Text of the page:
3. Primitive. "I feel the fever in your hands; we feel things we don't even understand ... it's primitive." A pretty accurate description of how attraction works.
4. My First Night Without You. A beautifully Grease-esque take on striking out on your own.
5. Like A Cat. "When you threw me out the window, I landed on my feet; like a, like a, like a cat." As my friend Dillard said, "Only Cyndi could write a song about a cat and actually get away with having a cat actually growling in it."
6. Heading West. "I'm like a letter with no address; just like a book I read, I'm heading west."
7. A Night to Remember. I never understood why this song never went Top 10. It has everything. Listen and you'll see.
8. Unconditional Love. Another winner ballad. Her break-it-down part at the end showcases her voice like no other song.
9. Insecurious. I love puns, and this song captures a great one. When your lover says you're asking too many questions and wonders why, you can say this: "You say I'm insecure, I say I'm just curious ... I guess I'm insecurious."
10. Dancing With a Stranger. A song about dancing. Nothing more, nothing less. And a pretty good dance song.
11. I Don't Want to Be Your Friend. The shock of my life: I was at open mic. night at Mayslack's, a meat pub in northeast Minneapolis, when a girl with buck teeth and a guitar stepped onto the stage and began belting out an acoustic version of this song. She later played "Jolene" by Dolly Parton, and I fell in love with her. She also concurs that this is Cyndi's best album.
12. Kindred Spirit. "If you think you're hearing something ..."

Wednesday, November 09, 2005

You've come a long way, Cyndi





Few things excite me more than a new Cyndi Lauper album. "She's So Unusual" was my first tape, purchased in 1984 at Kmart with babysitting money. Cyndi brought my boy and I together; we bonded upon meeting by complaining that her album "Hat Full of Stars" was going nowhere. A friend of ours in Minnesota once sang "Time After Time" as a duet with Cyndi at the Minnesota State Fair. Cyndi's always been there for me. And now — an acoustic album of Cyndi favorites! This is not "MTV Unplugged," folks. The arrangements are genius. I urge you to purchase/download "The Body Acoustic" at your earliest convenience.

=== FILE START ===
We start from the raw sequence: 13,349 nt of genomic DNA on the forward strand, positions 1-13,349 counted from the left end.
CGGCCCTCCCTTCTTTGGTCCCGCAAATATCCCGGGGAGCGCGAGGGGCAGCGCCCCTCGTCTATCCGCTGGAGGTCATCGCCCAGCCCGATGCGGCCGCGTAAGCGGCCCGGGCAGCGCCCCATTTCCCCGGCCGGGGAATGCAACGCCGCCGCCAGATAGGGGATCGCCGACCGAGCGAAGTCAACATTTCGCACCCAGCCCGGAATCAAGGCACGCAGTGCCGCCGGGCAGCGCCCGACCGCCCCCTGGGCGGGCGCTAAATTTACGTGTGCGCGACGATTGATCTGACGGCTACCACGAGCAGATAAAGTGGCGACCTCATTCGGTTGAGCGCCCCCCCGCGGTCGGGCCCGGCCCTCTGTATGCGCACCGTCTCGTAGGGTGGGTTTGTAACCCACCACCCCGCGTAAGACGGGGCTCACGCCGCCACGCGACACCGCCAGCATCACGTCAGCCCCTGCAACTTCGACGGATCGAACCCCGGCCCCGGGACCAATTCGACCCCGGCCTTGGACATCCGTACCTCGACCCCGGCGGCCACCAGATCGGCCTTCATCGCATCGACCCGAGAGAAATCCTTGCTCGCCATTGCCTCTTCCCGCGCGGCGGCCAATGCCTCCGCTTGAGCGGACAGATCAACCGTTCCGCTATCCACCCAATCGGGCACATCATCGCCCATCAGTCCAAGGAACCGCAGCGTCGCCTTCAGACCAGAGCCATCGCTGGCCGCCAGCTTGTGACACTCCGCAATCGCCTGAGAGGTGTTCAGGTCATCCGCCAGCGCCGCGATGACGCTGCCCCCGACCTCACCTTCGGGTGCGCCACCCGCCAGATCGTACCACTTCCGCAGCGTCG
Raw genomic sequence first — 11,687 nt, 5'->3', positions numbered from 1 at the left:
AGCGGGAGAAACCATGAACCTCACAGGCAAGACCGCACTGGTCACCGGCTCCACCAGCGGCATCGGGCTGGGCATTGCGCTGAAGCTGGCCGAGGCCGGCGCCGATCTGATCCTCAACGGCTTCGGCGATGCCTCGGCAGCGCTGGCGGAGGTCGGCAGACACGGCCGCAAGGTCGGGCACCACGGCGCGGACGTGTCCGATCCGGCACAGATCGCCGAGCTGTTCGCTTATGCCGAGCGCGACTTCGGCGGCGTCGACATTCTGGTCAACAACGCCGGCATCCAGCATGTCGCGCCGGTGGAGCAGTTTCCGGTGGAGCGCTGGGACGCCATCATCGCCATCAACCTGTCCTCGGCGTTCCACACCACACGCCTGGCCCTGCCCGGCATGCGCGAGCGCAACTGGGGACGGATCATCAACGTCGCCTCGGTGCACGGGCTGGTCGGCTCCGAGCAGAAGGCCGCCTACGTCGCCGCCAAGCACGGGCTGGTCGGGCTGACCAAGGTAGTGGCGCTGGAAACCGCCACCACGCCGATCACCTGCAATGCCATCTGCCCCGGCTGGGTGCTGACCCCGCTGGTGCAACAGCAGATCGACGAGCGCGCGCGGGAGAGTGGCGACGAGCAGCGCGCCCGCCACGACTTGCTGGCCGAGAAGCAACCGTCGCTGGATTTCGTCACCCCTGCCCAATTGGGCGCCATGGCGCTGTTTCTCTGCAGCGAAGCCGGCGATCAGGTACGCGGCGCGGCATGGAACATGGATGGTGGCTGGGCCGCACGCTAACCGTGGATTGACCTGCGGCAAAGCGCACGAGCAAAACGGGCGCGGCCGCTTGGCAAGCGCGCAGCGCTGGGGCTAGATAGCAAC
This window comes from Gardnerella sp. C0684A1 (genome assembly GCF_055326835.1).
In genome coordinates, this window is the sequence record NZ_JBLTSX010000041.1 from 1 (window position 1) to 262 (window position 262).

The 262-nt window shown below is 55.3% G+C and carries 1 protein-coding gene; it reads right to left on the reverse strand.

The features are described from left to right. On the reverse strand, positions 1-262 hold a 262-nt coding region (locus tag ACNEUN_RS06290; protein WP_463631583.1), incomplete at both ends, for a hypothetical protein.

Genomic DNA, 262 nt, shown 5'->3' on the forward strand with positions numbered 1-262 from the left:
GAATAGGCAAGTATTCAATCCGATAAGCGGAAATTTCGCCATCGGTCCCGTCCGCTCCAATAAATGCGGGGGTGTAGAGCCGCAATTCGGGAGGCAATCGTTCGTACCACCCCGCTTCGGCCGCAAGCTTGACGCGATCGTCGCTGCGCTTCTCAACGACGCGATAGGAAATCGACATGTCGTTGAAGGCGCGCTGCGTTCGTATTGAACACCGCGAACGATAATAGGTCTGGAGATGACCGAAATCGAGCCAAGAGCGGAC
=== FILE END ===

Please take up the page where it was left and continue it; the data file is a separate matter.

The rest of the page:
I'm still listening to the album so can't provide a complete review, but so far I'm amazed. The tracks:

1. "Money Changes Everything" with Adam Lazzara
2. "All Through the Night" with Shaggy
3. "Time After Time" with Sarah McLachlan
4. "She Bop"
5. "Above the Clouds" with Jeff Beck
6. "I'll Be Your River" with Vivian Green
7. "Sisters of Avalon" with Ani DiFranco
8. "Shine"
9. "True Colors"
10. "Water's Edge" with Sarah McLachlan
11. "Fearless"
12. "Girls Just Wanna Have Fun" with Puffy Ami Yumi

Monday, November 07, 2005

Labels

I hear people go on all the time about how they eschew labels. (I hear this most often from bisexuals.) My question is, what's wrong with labels? We live in a time where labels are necessary to form a world view. Moreover, being gay, I'm proud of that particular label. When people say they don't believe in labels, they're essentially invalidating my own sense of identity. However, within the gay "community," there are many labels. I used to be a twink — a young, thin gay man. However, now that I'm firmly entrenched in my 30s, I don't think I qualify as a twink anymore. Trouble is, I can't find a label that fits, and I'm flailing about in a gay vacuum. Here's a list of some gay labels (I didn't include lesbian ones). If you see one that fits me, or if you have one to add, let me know. I might be off on some of the definitions; also, I tried not to include some of the more pejorative or offensive ones, especially the racially charged ones.

Twink: We've been through this one.
Bear: A large, usually older, hairy gay man.
Muscle bear: Add muscles.
Cub: A bear-to-be.
Daddy: An older gay man, usually with authority issues.
Muscle daddy: Add muscles.
(OK, let's just say you can put "muscle" before any moniker. Ditto "leather.")
Otter: A tall, lithe, hairy gay man.
Chicken: A young gay man.
Chicken hawk: An older gay man who seeks out chicken.
Tandoori chicken: A South Asian twink.
Troll: An older, usually unattractive, gay man. Pejorative.
Wolf: A gay man who mingles with bears but who lacks the weight to be one.
Aberzombie: A guy who primarily dresses in Abercrombie & Fitch.
Chub: An overweight gay man.
Chubby chaser: One who seeks out chubs.
Fug: A gay thug or homo hip-hopster.
Gaysian: An Asian gay man.

I could go on and on, but you get the picture ... I'm definitely not a Gaysian. Not hairy enough to be an otter. Who am I?

Sunday, October 30, 2005

Also born on this day





Alas, because President Bush has new plans for daylight-saving time, this is the last time my birthday will be 25 hours long.

Happy birthday also to the living and the dead:

John Adams
Charles Atlas
Johnny Carson
Christopher Columbus
Fyodor Dostoevsky
Edge, The
Ruth Gordon
Harry Hamlin
Michael Landon